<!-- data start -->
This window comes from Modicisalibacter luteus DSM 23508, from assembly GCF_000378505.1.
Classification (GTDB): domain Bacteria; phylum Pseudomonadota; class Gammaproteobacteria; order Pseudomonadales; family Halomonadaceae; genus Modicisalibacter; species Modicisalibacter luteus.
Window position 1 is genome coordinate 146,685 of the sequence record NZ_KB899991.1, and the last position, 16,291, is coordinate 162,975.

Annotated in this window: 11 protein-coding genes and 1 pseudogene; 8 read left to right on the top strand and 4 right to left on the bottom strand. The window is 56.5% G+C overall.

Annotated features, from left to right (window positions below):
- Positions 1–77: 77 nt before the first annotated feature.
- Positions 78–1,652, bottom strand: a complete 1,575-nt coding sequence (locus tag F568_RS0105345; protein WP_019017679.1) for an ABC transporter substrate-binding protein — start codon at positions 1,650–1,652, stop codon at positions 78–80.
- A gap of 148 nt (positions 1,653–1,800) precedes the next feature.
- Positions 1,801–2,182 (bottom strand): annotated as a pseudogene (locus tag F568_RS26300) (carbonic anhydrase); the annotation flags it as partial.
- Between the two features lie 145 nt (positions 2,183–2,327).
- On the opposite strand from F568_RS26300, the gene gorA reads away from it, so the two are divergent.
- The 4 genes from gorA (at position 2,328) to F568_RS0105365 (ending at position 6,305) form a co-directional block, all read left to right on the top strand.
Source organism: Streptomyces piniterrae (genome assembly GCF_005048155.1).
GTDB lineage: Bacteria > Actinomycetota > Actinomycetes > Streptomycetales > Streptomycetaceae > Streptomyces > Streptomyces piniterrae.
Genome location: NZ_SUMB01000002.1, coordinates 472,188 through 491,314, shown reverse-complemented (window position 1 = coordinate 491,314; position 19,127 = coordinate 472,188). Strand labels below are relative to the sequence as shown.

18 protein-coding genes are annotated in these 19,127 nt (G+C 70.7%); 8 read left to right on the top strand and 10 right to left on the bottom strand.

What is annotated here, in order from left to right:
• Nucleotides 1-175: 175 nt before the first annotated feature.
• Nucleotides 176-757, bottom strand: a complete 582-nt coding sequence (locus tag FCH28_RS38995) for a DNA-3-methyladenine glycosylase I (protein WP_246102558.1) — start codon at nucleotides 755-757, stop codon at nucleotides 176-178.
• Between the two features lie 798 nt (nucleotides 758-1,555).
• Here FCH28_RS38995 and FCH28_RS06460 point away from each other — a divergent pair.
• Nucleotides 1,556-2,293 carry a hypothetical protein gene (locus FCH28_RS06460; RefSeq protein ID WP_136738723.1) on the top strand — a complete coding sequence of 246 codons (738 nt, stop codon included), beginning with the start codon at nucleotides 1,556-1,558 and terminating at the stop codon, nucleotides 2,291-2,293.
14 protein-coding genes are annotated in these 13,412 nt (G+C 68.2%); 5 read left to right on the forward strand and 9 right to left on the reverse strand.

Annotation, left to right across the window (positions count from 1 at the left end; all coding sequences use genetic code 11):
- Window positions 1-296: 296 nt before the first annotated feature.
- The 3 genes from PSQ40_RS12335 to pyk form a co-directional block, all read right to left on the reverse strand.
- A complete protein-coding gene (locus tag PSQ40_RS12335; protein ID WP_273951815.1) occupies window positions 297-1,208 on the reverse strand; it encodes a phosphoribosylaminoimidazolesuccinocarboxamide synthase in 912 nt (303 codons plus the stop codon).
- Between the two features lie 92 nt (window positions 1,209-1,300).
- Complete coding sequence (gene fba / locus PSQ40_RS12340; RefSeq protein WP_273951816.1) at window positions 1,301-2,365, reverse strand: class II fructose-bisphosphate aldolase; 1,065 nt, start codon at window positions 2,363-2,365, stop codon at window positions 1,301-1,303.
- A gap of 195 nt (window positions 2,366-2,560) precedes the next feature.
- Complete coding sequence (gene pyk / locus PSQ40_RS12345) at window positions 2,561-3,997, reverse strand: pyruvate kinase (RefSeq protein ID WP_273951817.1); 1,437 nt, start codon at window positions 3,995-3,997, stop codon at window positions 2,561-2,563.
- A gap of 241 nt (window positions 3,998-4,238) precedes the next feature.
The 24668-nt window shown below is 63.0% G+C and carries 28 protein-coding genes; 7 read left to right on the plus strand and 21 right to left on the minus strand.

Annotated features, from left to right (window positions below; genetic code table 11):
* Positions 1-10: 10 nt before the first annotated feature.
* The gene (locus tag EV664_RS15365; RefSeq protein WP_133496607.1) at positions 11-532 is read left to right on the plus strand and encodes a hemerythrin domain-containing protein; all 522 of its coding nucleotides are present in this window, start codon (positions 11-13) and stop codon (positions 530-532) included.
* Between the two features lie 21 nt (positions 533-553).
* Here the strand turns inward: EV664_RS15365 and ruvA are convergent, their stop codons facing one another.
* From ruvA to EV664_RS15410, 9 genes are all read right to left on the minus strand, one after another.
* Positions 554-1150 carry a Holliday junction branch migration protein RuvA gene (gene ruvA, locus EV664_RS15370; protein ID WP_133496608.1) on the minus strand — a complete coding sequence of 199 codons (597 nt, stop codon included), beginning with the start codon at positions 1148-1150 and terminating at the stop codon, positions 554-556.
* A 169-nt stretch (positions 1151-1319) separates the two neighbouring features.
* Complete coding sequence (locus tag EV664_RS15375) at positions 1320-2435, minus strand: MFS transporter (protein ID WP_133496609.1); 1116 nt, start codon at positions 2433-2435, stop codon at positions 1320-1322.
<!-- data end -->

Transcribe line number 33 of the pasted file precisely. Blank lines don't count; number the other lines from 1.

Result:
The 24668-nt window shown below is 63.0% G+C and carries 28 protein-coding genes; 7 read left to right on the plus strand and 21 right to left on the minus strand.